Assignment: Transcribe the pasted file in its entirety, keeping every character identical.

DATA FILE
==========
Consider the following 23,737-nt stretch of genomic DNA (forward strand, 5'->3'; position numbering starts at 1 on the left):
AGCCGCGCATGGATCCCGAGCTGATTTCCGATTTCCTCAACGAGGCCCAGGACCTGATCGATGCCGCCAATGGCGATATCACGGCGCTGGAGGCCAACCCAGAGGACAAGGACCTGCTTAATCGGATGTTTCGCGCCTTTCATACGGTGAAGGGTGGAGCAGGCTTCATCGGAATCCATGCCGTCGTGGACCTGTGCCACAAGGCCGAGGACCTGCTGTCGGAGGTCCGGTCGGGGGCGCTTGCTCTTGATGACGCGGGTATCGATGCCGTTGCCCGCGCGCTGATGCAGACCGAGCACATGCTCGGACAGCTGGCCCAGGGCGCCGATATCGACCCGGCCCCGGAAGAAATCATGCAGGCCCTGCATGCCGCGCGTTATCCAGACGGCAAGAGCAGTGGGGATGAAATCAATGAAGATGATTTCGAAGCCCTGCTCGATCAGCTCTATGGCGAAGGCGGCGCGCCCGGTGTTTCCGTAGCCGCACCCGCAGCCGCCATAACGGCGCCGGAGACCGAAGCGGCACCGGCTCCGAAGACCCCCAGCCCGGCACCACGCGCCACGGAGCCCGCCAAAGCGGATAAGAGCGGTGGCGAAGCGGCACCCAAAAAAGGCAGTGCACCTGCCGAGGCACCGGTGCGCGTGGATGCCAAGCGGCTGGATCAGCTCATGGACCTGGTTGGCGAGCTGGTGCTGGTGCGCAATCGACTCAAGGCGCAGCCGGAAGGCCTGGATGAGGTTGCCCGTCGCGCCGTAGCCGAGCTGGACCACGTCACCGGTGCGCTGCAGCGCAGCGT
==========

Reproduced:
Consider the following 23,737-nt stretch of genomic DNA (forward strand, 5'->3'; position numbering starts at 1 on the left):
AGCCGCGCATGGATCCCGAGCTGATTTCCGATTTCCTCAACGAGGCCCAGGACCTGATCGATGCCGCCAATGGCGATATCACGGCGCTGGAGGCCAACCCAGAGGACAAGGACCTGCTTAATCGGATGTTTCGCGCCTTTCATACGGTGAAGGGTGGAGCAGGCTTCATCGGAATCCATGCCGTCGTGGACCTGTGCCACAAGGCCGAGGACCTGCTGTCGGAGGTCCGGTCGGGGGCGCTTGCTCTTGATGACGCGGGTATCGATGCCGTTGCCCGCGCGCTGATGCAGACCGAGCACATGCTCGGACAGCTGGCCCAGGGCGCCGATATCGACCCGGCCCCGGAAGAAATCATGCAGGCCCTGCATGCCGCGCGTTATCCAGACGGCAAGAGCAGTGGGGATGAAATCAATGAAGATGATTTCGAAGCCCTGCTCGATCAGCTCTATGGCGAAGGCGGCGCGCCCGGTGTTTCCGTAGCCGCACCCGCAGCCGCCATAACGGCGCCGGAGACCGAAGCGGCACCGGCTCCGAAGACCCCCAGCCCGGCACCACGCGCCACGGAGCCCGCCAAAGCGGATAAGAGCGGTGGCGAAGCGGCACCCAAAAAAGGCAGTGCACCTGCCGAGGCACCGGTGCGCGTGGATGCCAAGCGGCTGGATCAGCTCATGGACCTGGTTGGCGAGCTGGTGCTGGTGCGCAATCGACTCAAGGCGCAGCCGGAAGGCCTGGATGAGGTTGCCCGTCGCGCCGTAGCCGAGCTGGACCACGTCACCGGTGCGCTGCAGCGCAGCGT